Economy

Petrol subsidy reinstated after State House call

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An attendant at a fuel station in Nairobi. FILE PHOTO | NMG

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Summary

  • The energy regulator Thursday reinstated fuel subsidy after State House intervention, cutting pump prices for the first time since June.
  • The Energy and Petroleum Regulatory Authority (Epra) cut petrol and diesel prices by Sh5 per litre to Sh129.72 and Sh110.60 respectively in Nairobi while kerosene dropped Sh7.28 to Sh103.54.
  • Officials from the Ministry of Petroleum and Epra had sought the intervention of State House for a return of the subsidy, which was dropped last month, amid fears that rising crude oil costs would push pump prices to a historic high.

The energy regulator Thursday reinstated fuel subsidy after State House intervention, cutting pump prices for the first time since June.

The Energy and Petroleum Regulatory Authority (Epra) cut petrol and diesel prices by Sh5 per litre to Sh129.72 and Sh110.60 respectively in Nairobi while kerosene dropped Sh7.28 to Sh103.54.

Officials from the Ministry of Petroleum and Epra had sought the intervention of State House for a return of the subsidy, which was dropped last month, amid fears that rising crude oil costs would push pump prices to a historic high.

This led to reinstatement of Sh6.86 per litre subsidy on diesel, Sh6.13 per litre on petrol and Sh4.63 on kerosene, helping cut pump prices that have emerged as a headache to the State.

The Treasury earlier revealed that it had exhausted the Sh31 billion set aside to subsidise fuel after it diverted Sh18.1 billion to support standard gauge railway (SGR) operations under Chinese operators.

“Despite the increase in landed costs, the applicable pump prices for this cycle have been reduced. The government will utilise the Petroleum Development Levy to cushion consumers from the otherwise high prices,” Epra said Thursday.

Simmering public anger over high cost of fuel, which has caught the attention of top politicians and the National Intelligence Service (NIS), prompted a flurry of meetings involving top officials at the Treasury, the Ministry of Energy and Epra ahead of the review.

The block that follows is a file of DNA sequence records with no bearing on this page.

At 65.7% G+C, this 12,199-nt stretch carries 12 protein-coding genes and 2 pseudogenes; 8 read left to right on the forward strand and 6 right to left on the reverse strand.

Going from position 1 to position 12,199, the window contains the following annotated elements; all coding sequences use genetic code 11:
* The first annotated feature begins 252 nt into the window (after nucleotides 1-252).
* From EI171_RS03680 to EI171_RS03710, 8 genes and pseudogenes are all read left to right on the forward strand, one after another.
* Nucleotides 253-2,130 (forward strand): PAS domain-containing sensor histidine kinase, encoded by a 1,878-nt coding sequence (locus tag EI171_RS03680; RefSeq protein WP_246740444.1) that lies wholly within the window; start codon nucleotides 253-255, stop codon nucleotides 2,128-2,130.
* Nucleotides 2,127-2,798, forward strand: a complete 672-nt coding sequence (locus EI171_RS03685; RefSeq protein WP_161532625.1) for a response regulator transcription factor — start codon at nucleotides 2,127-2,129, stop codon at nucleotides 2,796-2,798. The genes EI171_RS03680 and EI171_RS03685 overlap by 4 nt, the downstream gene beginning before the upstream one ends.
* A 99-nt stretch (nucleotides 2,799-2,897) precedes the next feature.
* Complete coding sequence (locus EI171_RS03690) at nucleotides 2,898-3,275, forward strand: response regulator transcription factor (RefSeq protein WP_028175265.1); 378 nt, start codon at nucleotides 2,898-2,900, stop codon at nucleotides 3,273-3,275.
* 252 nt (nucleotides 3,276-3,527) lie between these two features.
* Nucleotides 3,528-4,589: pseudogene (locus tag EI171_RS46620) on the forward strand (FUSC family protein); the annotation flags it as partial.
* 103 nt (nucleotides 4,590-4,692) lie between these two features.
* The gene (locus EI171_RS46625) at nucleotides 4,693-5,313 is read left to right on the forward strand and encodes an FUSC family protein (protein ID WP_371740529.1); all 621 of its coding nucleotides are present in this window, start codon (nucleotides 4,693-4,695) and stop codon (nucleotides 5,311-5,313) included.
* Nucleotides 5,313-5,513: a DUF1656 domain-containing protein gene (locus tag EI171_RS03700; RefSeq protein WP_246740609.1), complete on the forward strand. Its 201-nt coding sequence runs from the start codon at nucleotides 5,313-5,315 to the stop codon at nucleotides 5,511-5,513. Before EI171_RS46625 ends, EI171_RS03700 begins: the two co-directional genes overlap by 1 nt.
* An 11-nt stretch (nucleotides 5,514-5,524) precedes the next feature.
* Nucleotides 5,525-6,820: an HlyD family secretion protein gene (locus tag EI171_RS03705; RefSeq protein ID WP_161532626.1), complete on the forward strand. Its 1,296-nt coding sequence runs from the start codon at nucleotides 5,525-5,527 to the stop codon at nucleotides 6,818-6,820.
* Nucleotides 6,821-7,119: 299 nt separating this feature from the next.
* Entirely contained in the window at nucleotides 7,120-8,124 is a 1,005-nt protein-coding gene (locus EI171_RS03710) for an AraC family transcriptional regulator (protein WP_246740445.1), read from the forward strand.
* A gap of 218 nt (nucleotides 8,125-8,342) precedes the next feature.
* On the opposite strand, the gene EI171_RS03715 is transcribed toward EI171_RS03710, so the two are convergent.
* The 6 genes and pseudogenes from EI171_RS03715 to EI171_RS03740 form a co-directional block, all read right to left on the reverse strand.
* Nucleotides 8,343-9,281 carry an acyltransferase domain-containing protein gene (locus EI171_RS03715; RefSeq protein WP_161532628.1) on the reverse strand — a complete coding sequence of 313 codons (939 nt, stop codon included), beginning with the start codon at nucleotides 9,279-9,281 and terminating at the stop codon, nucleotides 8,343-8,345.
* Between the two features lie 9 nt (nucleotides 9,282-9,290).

Oil prices hit $83.65 a barrel, which had pointed to more pain at the pump if the State did not sustain the subsidy. Yesterday, Parliament gave backing to a Bill that seeks to cut levies and taxes embedded in fuel prices in what is expected to cut a further Sh12 per litre of petrol.

Policy makers and politicians are taking notice of the online campaigns by ordinary Kenyans concerned about reduced cash flow, fewer employment opportunities, and rising cost of living as campaigning for next year’s election starts.

The subsidy scheme is supported by billions of shillings raised from fuel consumers through the Petroleum Development Levy, which was increased to Sh5.40 a litre in July last year from Sh0.40, representing a 1,250 percent rise.

The fund is meant to cushion consumers from volatility in fuel prices but has also seen motorists lose out when paying the Sh5.40 for a litre at the pump.

The National Assembly’s Finance Committee wants the Treasury to use the Sh18.1 billion that was diverted to the Chinese firm operating SGR to reinstate the fuel subsidy.

The costs of energy and transport have a significant weighting in the basket of goods and services that is used to measure inflation in the country.

Producers of services such as electricity and manufactured goods are also expected to factor in the higher cost of petroleum.

In Kenya, the majority of households rely on kerosene and LPG for lighting and cooking, making crude price a key determinant of the rate of inflation.

The economy also uses diesel for transportation, power generation and running of agricultural machinery such as tractors, with a direct impact on the cost of farm produce. Kenya’s inflation hit a 19-month high in September at 6.91 percent on the back of the rising cost of basic products such as fuel, food and electricity.

While demand for oil is still lower than normal, there are hopes of a speedier than expected economic recovery as vaccines are rolled out.

Crude prices plunged after a fallout between Saudi Arabia and Russia over production cuts in the wake of Covid-19.